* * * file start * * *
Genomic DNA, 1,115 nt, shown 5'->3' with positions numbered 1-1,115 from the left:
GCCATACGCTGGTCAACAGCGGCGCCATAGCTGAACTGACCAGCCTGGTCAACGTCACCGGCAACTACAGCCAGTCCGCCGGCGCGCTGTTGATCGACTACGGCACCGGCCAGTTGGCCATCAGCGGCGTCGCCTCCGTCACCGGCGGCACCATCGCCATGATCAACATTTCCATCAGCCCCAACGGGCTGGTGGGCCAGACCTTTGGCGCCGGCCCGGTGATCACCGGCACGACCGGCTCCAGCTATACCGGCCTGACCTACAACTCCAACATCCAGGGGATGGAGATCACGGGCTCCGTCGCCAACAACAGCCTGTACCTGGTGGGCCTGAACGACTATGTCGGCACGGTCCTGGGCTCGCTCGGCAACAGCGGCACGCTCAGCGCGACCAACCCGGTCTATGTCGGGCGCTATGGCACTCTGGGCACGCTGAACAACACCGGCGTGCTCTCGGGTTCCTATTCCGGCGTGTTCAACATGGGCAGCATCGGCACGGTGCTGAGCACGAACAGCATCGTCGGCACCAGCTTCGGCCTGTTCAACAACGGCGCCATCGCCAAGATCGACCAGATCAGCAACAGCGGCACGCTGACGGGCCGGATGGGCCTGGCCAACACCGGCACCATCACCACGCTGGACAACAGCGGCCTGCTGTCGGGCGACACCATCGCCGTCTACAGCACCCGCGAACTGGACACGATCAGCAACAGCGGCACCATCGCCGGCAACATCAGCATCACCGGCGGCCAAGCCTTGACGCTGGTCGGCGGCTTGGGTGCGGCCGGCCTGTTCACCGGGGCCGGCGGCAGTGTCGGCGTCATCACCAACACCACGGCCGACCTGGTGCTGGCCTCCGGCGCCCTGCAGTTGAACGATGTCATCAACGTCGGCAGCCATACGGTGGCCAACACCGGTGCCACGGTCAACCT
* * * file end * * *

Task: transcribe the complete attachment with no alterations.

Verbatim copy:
Genomic DNA, 1,115 nt, shown 5'->3' with positions numbered 1-1,115 from the left:
GCCATACGCTGGTCAACAGCGGCGCCATAGCTGAACTGACCAGCCTGGTCAACGTCACCGGCAACTACAGCCAGTCCGCCGGCGCGCTGTTGATCGACTACGGCACCGGCCAGTTGGCCATCAGCGGCGTCGCCTCCGTCACCGGCGGCACCATCGCCATGATCAACATTTCCATCAGCCCCAACGGGCTGGTGGGCCAGACCTTTGGCGCCGGCCCGGTGATCACCGGCACGACCGGCTCCAGCTATACCGGCCTGACCTACAACTCCAACATCCAGGGGATGGAGATCACGGGCTCCGTCGCCAACAACAGCCTGTACCTGGTGGGCCTGAACGACTATGTCGGCACGGTCCTGGGCTCGCTCGGCAACAGCGGCACGCTCAGCGCGACCAACCCGGTCTATGTCGGGCGCTATGGCACTCTGGGCACGCTGAACAACACCGGCGTGCTCTCGGGTTCCTATTCCGGCGTGTTCAACATGGGCAGCATCGGCACGGTGCTGAGCACGAACAGCATCGTCGGCACCAGCTTCGGCCTGTTCAACAACGGCGCCATCGCCAAGATCGACCAGATCAGCAACAGCGGCACGCTGACGGGCCGGATGGGCCTGGCCAACACCGGCACCATCACCACGCTGGACAACAGCGGCCTGCTGTCGGGCGACACCATCGCCGTCTACAGCACCCGCGAACTGGACACGATCAGCAACAGCGGCACCATCGCCGGCAACATCAGCATCACCGGCGGCCAAGCCTTGACGCTGGTCGGCGGCTTGGGTGCGGCCGGCCTGTTCACCGGGGCCGGCGGCAGTGTCGGCGTCATCACCAACACCACGGCCGACCTGGTGCTGGCCTCCGGCGCCCTGCAGTTGAACGATGTCATCAACGTCGGCAGCCATACGGTGGCCAACACCGGTGCCACGGTCAACCT